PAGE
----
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#1 dorothymay



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Posted 13 August 2013 - 03:11 AM

I am to be started on Cyclophosphamide infusions. I have all the literature but I know nobody else who has been having this.
I will be given this between September and January. Will my life be on hold until then? Can I take holidays and carry on as usual or will it have aprofound effect.

#2 Joelf


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Posted 13 August 2013 - 12:20 PM

Hi Dorothymay,


Welcome to these forums!


I understand that you've been recently diagnosed with Scleroderma and I've included a link to our medical page on Cyclophosphamide to give you some more information.


However, having actually undergone this treatment myself, I'm in the fortunate position (or unfortunate, depending on your point of view!! ;) ) of being able to give you first hand information about the drug. I had 6 IV infusions at four weekly intervals and whilst it is a strong and powerful drug, to be treated with respect, I found that the actual treatment was by no means as bad as I feared. The most important thing is to make sure you drink copious amounts of water before, during and after the infusions, as one of the least pleasant side effects of this drug is that it can affect the bladder. You will be given an anti sickness infusion and also another infusion before the Cyclophosphamide to protect your bladder and also two tablets to take several hours after the infusion, again to protect your bladder. One of my worst concerns was that my long, curly hair would fall out, as this is a chemotherapy drug, but fortunately my fear was unfounded and the drug had no effect on my hair at all, although I did feel a little queasy and unwell afterwards, but not really much worse than a thumping hangover! :P I have no formal medical training (apart from an out of date first aid certificate), but I can't imagine why you shouldn't take a holiday during the six month period; but obviously do check with your consultant first and be sure not to miss any of your appointments for the treatment. I carried on as per normal throughout my treatment; the only thing I was very careful about was trying to ensure as much as was possible that I didn't catch any infections during that time, the reason being that the hospital won't do the infusion if your body is harbouring an infection and you'll have a blood test each time you go to ensure that you'll be able to withstand the infusion.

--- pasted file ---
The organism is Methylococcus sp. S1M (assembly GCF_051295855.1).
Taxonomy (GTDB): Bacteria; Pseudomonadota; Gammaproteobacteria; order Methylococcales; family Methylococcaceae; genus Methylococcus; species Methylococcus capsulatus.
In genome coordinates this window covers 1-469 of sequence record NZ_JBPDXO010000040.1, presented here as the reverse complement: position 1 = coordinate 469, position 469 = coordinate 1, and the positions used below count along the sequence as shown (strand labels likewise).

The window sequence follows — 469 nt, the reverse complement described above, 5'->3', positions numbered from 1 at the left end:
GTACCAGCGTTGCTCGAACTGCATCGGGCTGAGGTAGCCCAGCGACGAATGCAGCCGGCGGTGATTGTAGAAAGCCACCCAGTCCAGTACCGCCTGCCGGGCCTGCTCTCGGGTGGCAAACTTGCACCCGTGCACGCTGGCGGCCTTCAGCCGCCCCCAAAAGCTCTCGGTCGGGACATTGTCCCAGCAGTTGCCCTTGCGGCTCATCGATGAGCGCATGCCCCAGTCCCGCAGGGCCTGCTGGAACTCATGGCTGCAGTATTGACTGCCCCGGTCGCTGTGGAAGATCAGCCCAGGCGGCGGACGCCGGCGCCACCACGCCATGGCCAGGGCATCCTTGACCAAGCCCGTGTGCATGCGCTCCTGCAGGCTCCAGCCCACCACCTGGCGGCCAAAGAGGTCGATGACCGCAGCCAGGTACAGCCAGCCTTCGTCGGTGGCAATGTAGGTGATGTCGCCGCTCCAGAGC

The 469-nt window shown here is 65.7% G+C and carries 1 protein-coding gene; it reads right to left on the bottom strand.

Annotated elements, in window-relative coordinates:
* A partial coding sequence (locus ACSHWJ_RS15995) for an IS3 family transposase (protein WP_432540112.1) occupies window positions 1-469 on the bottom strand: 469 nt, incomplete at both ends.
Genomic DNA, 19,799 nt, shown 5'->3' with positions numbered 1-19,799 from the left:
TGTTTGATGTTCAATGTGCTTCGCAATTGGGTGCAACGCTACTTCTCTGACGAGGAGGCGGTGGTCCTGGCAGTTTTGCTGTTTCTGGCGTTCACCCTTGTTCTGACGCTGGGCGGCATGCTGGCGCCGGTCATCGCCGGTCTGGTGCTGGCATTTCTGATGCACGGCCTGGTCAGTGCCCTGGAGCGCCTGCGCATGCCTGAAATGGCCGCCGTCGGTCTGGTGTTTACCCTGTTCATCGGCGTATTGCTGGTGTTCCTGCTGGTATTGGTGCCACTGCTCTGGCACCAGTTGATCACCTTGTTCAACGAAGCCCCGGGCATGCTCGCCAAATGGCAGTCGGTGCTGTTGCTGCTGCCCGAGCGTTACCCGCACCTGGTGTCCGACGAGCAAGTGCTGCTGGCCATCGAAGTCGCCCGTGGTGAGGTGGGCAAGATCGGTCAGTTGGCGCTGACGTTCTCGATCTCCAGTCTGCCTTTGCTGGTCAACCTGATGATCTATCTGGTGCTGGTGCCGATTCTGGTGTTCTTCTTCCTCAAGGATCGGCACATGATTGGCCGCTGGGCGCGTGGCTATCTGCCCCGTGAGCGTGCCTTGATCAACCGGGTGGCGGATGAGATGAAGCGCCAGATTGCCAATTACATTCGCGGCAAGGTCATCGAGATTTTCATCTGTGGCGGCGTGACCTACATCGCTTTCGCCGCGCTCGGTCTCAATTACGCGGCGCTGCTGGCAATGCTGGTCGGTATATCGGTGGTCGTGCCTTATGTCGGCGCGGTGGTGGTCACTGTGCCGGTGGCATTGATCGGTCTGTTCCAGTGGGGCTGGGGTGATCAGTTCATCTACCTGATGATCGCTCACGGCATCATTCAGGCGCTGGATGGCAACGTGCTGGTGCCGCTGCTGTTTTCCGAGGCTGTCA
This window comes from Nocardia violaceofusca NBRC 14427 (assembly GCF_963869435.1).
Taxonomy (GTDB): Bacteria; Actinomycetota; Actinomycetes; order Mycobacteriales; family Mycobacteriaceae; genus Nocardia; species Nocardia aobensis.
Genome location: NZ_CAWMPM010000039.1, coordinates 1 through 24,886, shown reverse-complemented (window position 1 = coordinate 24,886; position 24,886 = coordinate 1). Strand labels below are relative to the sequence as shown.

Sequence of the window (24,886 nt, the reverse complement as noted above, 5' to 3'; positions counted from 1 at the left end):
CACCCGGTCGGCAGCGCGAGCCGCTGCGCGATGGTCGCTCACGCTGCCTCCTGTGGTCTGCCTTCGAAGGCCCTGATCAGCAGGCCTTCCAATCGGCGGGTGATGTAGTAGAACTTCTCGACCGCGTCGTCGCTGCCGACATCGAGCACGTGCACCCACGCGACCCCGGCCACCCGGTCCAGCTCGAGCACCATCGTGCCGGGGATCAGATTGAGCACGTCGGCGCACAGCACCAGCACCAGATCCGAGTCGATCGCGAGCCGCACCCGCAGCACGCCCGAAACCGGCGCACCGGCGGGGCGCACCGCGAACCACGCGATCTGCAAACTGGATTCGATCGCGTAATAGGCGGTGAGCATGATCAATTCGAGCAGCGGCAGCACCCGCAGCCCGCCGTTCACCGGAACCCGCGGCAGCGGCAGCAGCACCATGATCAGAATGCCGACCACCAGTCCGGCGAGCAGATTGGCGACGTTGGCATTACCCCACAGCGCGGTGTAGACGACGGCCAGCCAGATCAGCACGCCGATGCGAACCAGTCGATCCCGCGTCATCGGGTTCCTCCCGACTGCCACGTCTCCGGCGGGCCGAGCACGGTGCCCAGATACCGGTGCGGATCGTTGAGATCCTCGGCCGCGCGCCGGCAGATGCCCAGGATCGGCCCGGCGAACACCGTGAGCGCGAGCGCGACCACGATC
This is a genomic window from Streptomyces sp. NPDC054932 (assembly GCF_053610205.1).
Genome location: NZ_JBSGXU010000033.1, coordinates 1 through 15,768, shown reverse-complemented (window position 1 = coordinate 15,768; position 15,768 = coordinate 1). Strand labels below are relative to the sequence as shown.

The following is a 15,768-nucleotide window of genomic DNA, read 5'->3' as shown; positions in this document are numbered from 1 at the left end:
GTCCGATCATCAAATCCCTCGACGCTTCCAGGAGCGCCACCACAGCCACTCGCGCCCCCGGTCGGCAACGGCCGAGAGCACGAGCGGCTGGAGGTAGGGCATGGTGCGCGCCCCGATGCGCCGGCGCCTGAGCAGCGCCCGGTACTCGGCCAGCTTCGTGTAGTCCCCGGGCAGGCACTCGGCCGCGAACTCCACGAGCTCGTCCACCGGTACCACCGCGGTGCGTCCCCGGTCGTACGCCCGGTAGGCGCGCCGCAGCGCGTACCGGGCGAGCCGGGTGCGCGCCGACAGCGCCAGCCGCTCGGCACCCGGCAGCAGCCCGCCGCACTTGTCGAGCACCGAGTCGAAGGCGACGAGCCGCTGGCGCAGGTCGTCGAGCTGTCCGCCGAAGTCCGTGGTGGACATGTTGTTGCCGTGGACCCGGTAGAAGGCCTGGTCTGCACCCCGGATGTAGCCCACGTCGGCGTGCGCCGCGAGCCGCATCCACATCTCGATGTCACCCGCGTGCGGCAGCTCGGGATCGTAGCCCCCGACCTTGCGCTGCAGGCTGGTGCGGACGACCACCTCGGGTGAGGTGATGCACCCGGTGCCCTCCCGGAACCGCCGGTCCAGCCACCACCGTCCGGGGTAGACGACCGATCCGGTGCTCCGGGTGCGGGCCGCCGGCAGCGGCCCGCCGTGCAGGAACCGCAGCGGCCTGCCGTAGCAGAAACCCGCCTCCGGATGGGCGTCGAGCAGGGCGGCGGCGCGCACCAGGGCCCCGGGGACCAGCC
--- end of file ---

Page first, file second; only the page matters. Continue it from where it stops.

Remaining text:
I was very fortunate in that my lung fibrosis was caught in the early stages, I was very fit and a life long nonsmoker and my lungs were in good shape to start with, so the Cyclophosphamide treatment I received was extremely successful. I would emphasise, however, that everyone reacts differently to the drug.


I do hope that this information has allayed your fears about the treatment and that it goes well and is successful for you. Do post again and let us know, won't you?


Kind regards,


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#3 dorothymay